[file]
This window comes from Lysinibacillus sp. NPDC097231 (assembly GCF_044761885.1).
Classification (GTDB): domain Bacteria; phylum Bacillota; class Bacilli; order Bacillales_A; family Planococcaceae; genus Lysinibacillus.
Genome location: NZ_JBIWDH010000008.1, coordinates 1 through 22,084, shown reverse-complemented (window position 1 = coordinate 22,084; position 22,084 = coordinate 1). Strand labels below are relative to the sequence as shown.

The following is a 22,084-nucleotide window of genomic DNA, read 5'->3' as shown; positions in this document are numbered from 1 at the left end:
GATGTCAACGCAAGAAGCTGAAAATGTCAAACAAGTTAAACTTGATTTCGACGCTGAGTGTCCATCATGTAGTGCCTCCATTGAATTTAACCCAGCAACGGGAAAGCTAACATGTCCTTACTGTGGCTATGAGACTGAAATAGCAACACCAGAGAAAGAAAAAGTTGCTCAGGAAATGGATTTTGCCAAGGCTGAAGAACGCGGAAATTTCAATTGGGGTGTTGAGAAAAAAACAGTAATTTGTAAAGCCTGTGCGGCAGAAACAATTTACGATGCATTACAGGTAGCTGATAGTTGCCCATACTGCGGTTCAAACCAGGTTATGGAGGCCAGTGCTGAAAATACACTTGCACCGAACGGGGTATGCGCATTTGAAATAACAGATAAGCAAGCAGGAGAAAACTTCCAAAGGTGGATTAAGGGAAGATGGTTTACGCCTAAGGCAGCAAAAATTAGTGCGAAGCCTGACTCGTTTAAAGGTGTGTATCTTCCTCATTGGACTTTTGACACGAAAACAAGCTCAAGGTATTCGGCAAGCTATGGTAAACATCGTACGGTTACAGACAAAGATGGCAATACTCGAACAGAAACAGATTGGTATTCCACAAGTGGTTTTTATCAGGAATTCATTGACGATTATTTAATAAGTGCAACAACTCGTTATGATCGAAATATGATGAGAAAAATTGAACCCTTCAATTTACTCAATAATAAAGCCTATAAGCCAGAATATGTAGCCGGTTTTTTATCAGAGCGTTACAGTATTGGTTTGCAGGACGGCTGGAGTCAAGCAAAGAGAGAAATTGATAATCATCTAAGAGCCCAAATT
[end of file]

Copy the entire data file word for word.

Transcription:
This window comes from Lysinibacillus sp. NPDC097231 (assembly GCF_044761885.1).
Classification (GTDB): domain Bacteria; phylum Bacillota; class Bacilli; order Bacillales_A; family Planococcaceae; genus Lysinibacillus.
Genome location: NZ_JBIWDH010000008.1, coordinates 1 through 22,084, shown reverse-complemented (window position 1 = coordinate 22,084; position 22,084 = coordinate 1). Strand labels below are relative to the sequence as shown.

The following is a 22,084-nucleotide window of genomic DNA, read 5'->3' as shown; positions in this document are numbered from 1 at the left end:
GATGTCAACGCAAGAAGCTGAAAATGTCAAACAAGTTAAACTTGATTTCGACGCTGAGTGTCCATCATGTAGTGCCTCCATTGAATTTAACCCAGCAACGGGAAAGCTAACATGTCCTTACTGTGGCTATGAGACTGAAATAGCAACACCAGAGAAAGAAAAAGTTGCTCAGGAAATGGATTTTGCCAAGGCTGAAGAACGCGGAAATTTCAATTGGGGTGTTGAGAAAAAAACAGTAATTTGTAAAGCCTGTGCGGCAGAAACAATTTACGATGCATTACAGGTAGCTGATAGTTGCCCATACTGCGGTTCAAACCAGGTTATGGAGGCCAGTGCTGAAAATACACTTGCACCGAACGGGGTATGCGCATTTGAAATAACAGATAAGCAAGCAGGAGAAAACTTCCAAAGGTGGATTAAGGGAAGATGGTTTACGCCTAAGGCAGCAAAAATTAGTGCGAAGCCTGACTCGTTTAAAGGTGTGTATCTTCCTCATTGGACTTTTGACACGAAAACAAGCTCAAGGTATTCGGCAAGCTATGGTAAACATCGTACGGTTACAGACAAAGATGGCAATACTCGAACAGAAACAGATTGGTATTCCACAAGTGGTTTTTATCAGGAATTCATTGACGATTATTTAATAAGTGCAACAACTCGTTATGATCGAAATATGATGAGAAAAATTGAACCCTTCAATTTACTCAATAATAAAGCCTATAAGCCAGAATATGTAGCCGGTTTTTTATCAGAGCGTTACAGTATTGGTTTGCAGGACGGCTGGAGTCAAGCAAAGAGAGAAATTGATAATCATCTAAGAGCCCAAATT